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Minutes of the October faculty senate meeting
Minutes of the Oct. 20, 1999, faculty senate meeting, Jonas
110 at 3:15 p.m.
Members present: Tim Steckline, Charles Lamb, Barb Chrisman,
Steve Babbitt, Don Chastain, Tom Hills, Rena Faye Norby, Rob
Schurrer, Dan Peterson (proxy vote for Tim Martinez). Student:
Approval of agenda with movement of institutional requirements
to be covered first. Motion by Rob Schurrer with second from Dan
Motion to approve the minutes of Oct. 6, 1999, by Tom Hills
with second by Rob Schurrer.
Passed with changes in spelling of Scott's name. Insertion of
verb in paragraph 3.
Discussion of institutional requirements as forward by general
education committee began with motion by Rob Schurrer and second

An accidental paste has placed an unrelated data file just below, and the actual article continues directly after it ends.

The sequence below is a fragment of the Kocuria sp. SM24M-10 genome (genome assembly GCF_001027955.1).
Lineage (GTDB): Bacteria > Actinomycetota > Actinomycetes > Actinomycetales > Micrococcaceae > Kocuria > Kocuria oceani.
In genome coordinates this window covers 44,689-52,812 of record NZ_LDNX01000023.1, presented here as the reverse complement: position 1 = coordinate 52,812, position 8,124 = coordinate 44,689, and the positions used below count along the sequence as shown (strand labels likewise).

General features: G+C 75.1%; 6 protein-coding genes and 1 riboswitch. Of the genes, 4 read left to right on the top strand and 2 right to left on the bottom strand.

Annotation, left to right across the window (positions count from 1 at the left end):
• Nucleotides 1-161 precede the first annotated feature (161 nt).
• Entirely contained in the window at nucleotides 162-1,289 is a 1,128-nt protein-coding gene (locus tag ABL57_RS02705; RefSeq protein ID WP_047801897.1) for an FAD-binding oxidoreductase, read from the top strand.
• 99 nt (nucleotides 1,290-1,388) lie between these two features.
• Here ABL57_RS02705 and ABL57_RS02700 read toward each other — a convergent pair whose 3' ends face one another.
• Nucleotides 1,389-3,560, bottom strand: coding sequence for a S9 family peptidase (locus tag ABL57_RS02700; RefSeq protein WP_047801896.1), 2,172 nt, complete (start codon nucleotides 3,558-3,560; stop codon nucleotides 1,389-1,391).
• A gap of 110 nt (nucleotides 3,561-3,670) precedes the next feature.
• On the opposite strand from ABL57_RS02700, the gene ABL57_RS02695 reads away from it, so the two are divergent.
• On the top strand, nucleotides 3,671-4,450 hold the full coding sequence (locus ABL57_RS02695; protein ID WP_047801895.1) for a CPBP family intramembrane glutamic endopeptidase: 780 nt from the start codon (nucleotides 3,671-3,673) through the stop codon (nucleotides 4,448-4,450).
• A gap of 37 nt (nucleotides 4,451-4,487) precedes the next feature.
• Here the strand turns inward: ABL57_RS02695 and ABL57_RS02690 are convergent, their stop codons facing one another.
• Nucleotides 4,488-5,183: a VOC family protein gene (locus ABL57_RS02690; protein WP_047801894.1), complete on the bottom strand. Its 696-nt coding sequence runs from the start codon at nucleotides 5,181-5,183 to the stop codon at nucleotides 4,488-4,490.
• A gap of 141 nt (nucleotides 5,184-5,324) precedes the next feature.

by Tom Hills. President Steckline indicated that he would
recognize the guests present for their presentations related to
the institutional requirements. Dr. Ron Theisz used
transparencies to show his concerns for the loss of hours in the
humanities department. He wanted to have literature courses as
stand alone three hours to be taken by everyone. He was opposed
to having Hist 121-122 Western Civilization courses in goal
three. He was also concerned about the loss of three hours in
human community area which supported his area. He wanted to have
the goal description numbered as five be moved to the number
first spot on list. He felt that would show the intent of the
goal to have literature to be taken by all students. Dr. Theisz
also showed a list of courses he wished to have included as
options for this goal. They are: ENG 115; ENG 211; ENG 213; ENG
214; ENG 314; ENG 320; and ENG 411. These would replace the
Any English Literature Class 300 or above option in
proposal. He also wanted to add HUM 399 to the list of courses in
Kathleen Parrow responded to the proposal by Dr. Theisz saying
that HIST 121-122 were moved to the Humanities area by the South
Dakota Board of Regents not by the general-education committee.